The week was fast-paced and exciting! On Monday, we got to know each others’ projects, nailed down our target audience and desired outcomes, and brainstormed ways in which we might share this new resource after the week was over. By Tuesday mid-morning, we had a table of contents. We chose the sections we were each most excited about to write first. By the end of Tuesday we had our core chapters mostly written and spent Wednesday writing our introductory and supporting material. Thursday we spent the day editing and gearing up for our 6pm deadline to complete the book for it to go to print. The week was a lot of work and a lot of fun, we were all inspired and well fed.
And that is how our book titled “Contributing to OpenMRS: Getting Started as a Developer”came to be. Usually the hardest part of making meaningful contributions to any open source project is getting started. On behalf of the authors and broader OpenMRS community, we hope this book helps significantly lower the hurdles new OpenMRS developers encounter, whether they are new to open source projects, Health IT, OpenMRS, or all three. The book introduces OpenMRS development processes and architecture, walks the reader through setting up a development environment and building a basic module, overviews OpenMRS collaboration tools and where to go for support, and suggests a potential progression of becoming a seasoned developer community member.
By Jordan Kellerstrass, OpenMRS team
Last week, a small troop of five GNOMies from the docs team (Sindhu Sundar, David King, Kat Gerasimova, Michael Hill and Aruna Sankaranarayanan) arrived at Google ready to write a book for our community. We were joined by two enthusiastic documenters, Amanda French and Heidi Waterhouse, who volunteered to help us with our book from the perspective of complete newbies to our project, which was perfect as they are the intended audience for the book.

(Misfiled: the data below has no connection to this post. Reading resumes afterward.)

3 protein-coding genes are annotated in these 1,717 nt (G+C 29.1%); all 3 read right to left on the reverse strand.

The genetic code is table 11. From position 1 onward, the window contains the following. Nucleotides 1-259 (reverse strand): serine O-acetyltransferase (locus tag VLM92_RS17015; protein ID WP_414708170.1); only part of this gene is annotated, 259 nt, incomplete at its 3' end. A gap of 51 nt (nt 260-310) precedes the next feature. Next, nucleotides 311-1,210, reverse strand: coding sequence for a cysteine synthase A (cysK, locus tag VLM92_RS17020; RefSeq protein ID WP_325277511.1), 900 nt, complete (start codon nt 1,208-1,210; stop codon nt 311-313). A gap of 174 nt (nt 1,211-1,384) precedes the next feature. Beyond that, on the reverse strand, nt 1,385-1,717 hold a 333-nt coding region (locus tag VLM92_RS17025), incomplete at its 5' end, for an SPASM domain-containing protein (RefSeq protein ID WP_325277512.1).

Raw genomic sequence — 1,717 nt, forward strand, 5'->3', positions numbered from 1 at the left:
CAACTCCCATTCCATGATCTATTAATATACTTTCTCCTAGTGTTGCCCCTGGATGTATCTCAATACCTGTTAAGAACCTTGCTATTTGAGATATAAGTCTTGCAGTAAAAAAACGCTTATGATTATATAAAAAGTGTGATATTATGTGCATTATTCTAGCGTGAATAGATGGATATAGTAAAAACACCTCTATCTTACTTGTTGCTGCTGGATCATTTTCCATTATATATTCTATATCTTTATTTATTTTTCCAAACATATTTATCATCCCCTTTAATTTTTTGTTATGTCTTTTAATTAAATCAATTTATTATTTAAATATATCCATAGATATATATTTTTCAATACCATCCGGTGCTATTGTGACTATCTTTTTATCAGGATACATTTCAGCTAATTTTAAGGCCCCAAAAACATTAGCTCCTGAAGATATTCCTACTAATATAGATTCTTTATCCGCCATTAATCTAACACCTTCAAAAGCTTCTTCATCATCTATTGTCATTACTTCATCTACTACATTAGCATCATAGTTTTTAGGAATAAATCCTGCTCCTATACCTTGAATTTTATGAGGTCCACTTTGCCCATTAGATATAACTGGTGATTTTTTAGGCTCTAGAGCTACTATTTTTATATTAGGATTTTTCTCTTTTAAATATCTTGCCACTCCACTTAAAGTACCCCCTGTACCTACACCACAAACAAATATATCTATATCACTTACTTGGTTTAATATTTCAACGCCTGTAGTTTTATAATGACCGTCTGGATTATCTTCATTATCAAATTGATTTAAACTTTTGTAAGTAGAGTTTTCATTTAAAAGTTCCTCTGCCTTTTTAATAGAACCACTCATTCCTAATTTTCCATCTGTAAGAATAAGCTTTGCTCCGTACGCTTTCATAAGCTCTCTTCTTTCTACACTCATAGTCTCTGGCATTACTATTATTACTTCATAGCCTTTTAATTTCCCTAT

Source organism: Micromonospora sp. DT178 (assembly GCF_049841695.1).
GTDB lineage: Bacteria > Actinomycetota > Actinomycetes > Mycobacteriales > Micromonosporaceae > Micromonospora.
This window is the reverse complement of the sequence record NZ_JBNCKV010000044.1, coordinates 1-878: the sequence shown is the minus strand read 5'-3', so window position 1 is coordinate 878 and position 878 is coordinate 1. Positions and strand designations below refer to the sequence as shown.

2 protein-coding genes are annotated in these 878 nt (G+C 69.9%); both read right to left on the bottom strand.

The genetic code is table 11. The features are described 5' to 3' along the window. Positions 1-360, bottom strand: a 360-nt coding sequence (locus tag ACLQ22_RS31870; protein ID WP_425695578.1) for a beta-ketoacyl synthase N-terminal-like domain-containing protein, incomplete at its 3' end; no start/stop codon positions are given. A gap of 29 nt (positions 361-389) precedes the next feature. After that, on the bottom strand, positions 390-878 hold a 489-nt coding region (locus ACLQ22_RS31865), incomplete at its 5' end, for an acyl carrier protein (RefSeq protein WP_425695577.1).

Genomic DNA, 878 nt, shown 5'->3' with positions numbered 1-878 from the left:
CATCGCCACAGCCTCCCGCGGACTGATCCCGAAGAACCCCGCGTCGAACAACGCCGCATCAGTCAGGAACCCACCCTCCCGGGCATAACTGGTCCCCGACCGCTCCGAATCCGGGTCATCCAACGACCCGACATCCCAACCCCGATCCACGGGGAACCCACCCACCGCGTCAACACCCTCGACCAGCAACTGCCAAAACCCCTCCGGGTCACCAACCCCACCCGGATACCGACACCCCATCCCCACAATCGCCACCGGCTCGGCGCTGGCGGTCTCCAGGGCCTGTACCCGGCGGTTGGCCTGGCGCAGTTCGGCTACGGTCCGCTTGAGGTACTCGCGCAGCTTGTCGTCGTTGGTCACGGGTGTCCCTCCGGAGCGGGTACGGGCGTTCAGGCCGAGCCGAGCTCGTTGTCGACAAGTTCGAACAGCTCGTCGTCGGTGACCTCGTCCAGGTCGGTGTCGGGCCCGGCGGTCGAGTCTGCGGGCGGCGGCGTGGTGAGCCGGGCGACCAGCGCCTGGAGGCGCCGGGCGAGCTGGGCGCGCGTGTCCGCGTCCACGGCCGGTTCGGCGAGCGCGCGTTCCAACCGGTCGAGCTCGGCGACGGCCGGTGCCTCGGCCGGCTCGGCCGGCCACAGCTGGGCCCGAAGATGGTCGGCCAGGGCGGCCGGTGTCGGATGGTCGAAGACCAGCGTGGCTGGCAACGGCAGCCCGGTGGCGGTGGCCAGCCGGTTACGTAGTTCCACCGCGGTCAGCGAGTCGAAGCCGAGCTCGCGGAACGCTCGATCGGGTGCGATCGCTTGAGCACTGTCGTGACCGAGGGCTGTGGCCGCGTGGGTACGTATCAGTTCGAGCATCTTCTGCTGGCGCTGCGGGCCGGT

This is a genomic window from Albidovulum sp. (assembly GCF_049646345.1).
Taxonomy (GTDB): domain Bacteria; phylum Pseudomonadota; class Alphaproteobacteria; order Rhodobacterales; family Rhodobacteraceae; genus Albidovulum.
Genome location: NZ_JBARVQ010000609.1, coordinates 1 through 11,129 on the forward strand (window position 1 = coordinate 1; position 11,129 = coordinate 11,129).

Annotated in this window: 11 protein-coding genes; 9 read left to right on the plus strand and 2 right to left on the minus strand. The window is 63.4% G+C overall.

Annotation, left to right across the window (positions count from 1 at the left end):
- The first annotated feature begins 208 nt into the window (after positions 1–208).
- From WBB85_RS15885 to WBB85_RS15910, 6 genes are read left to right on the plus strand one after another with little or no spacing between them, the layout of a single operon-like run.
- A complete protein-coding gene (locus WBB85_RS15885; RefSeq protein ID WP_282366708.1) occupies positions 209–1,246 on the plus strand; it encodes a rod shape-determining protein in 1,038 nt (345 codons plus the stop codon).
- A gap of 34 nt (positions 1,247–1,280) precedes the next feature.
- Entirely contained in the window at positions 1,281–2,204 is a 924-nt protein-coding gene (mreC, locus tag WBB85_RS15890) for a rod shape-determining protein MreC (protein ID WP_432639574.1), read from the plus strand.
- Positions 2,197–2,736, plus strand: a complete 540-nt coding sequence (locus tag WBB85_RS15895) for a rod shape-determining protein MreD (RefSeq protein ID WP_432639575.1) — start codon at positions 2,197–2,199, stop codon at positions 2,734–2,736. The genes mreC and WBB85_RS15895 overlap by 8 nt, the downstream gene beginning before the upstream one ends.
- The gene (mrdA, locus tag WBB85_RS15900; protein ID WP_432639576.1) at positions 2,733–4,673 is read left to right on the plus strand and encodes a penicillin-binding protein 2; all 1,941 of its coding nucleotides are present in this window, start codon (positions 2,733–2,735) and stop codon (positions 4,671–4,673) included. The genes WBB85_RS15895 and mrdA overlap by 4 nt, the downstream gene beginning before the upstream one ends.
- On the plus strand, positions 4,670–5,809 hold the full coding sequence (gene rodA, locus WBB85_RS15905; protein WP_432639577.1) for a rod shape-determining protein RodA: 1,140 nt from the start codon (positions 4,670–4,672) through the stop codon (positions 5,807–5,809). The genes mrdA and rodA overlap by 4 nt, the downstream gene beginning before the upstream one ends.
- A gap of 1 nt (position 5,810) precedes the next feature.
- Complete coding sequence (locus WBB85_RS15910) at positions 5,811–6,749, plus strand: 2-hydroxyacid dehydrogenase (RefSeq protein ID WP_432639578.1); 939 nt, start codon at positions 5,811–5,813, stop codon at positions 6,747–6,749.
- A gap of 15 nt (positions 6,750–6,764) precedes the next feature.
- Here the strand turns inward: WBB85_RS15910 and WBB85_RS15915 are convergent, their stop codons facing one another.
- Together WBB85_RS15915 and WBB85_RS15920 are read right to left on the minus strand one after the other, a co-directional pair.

Our first day was spent getting to know the other teams, sharing our project with them and pinning down the table of contents. In the evening, Amanda and Heidi started setting up a working environment for using GNOME’s Yelp help viewer. It has been very useful to see how our tools are presented by the Internet at large to potential users. For the most part, the available information is accurate, although some details needed to be clarified.
On Wednesday, halfway through our second full day of writing, we almost had our first version of the book completed. For Thursday, we refined the existing content and expanded the book where necessary, completing our book by the 6pm deadline to go to print. On Friday we got to see (at least on screen), the fruit of our labour: the Introduction to Mallard book. The printed copies were ready by 8pm Friday night.
The week of book sprinting was a remarkable collaborative writing experience, and I can’t wait to recommend it to other projects I know. Thanks again to Allen Gunn for inspiring us and to Adam Hyde for getting a book out of us and to the Google Open Source Programs team for Doc Camp.
By Michael Hill, Aruna Sankaranarayanan, and Kat Gerasimova, GNOME Mallard team
BRL-CAD, a computer-aided design open source software project, is ecstatic for having participated in the 2013 Google Doc Camp. BRL-CAD's team of seven individuals came together from four different countries, three continents and one oceanic island to produce a contributor's guide totaling more than 100 pages in length in less than one week. The inspiration, ideas, and productivity experienced throughout the week-long event has invigorated an effort to expand documentation and improve outreach for our project. Google Doc Camp introduced an exciting technique for documenting and sharing information which we are using to help grow our community.
By Christopher Sean Morrison, BRL-CAD team